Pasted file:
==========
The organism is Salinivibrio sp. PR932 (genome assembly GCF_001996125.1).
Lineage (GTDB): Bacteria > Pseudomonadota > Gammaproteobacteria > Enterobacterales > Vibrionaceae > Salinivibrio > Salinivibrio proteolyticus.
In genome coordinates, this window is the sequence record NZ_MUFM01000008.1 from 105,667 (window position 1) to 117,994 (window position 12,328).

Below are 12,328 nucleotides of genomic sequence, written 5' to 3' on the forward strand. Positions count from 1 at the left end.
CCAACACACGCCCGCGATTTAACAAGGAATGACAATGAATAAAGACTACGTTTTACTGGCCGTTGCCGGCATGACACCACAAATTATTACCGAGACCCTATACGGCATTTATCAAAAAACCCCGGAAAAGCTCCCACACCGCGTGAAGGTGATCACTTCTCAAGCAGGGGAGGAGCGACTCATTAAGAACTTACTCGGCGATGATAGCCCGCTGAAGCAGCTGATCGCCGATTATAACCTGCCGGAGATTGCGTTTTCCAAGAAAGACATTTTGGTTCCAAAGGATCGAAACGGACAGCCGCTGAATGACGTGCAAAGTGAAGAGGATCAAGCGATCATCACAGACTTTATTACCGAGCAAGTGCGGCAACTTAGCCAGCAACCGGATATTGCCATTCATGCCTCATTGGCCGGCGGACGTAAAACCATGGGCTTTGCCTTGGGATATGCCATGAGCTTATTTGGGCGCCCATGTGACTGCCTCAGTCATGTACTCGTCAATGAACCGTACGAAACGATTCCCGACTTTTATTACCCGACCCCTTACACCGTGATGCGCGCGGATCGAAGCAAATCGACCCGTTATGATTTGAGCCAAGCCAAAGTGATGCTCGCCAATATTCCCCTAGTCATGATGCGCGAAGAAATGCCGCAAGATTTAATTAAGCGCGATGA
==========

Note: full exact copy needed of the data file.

The organism is Salinivibrio sp. PR932 (genome assembly GCF_001996125.1).
Lineage (GTDB): Bacteria > Pseudomonadota > Gammaproteobacteria > Enterobacterales > Vibrionaceae > Salinivibrio > Salinivibrio proteolyticus.
In genome coordinates, this window is the sequence record NZ_MUFM01000008.1 from 105,667 (window position 1) to 117,994 (window position 12,328).

Below are 12,328 nucleotides of genomic sequence, written 5' to 3' on the forward strand. Positions count from 1 at the left end.
CCAACACACGCCCGCGATTTAACAAGGAATGACAATGAATAAAGACTACGTTTTACTGGCCGTTGCCGGCATGACACCACAAATTATTACCGAGACCCTATACGGCATTTATCAAAAAACCCCGGAAAAGCTCCCACACCGCGTGAAGGTGATCACTTCTCAAGCAGGGGAGGAGCGACTCATTAAGAACTTACTCGGCGATGATAGCCCGCTGAAGCAGCTGATCGCCGATTATAACCTGCCGGAGATTGCGTTTTCCAAGAAAGACATTTTGGTTCCAAAGGATCGAAACGGACAGCCGCTGAATGACGTGCAAAGTGAAGAGGATCAAGCGATCATCACAGACTTTATTACCGAGCAAGTGCGGCAACTTAGCCAGCAACCGGATATTGCCATTCATGCCTCATTGGCCGGCGGACGTAAAACCATGGGCTTTGCCTTGGGATATGCCATGAGCTTATTTGGGCGCCCATGTGACTGCCTCAGTCATGTACTCGTCAATGAACCGTACGAAACGATTCCCGACTTTTATTACCCGACCCCTTACACCGTGATGCGCGCGGATCGAAGCAAATCGACCCGTTATGATTTGAGCCAAGCCAAAGTGATGCTCGCCAATATTCCCCTAGTCATGATGCGCGAAGAAATGCCGCAAGATTTAATTAAGCGCGATGA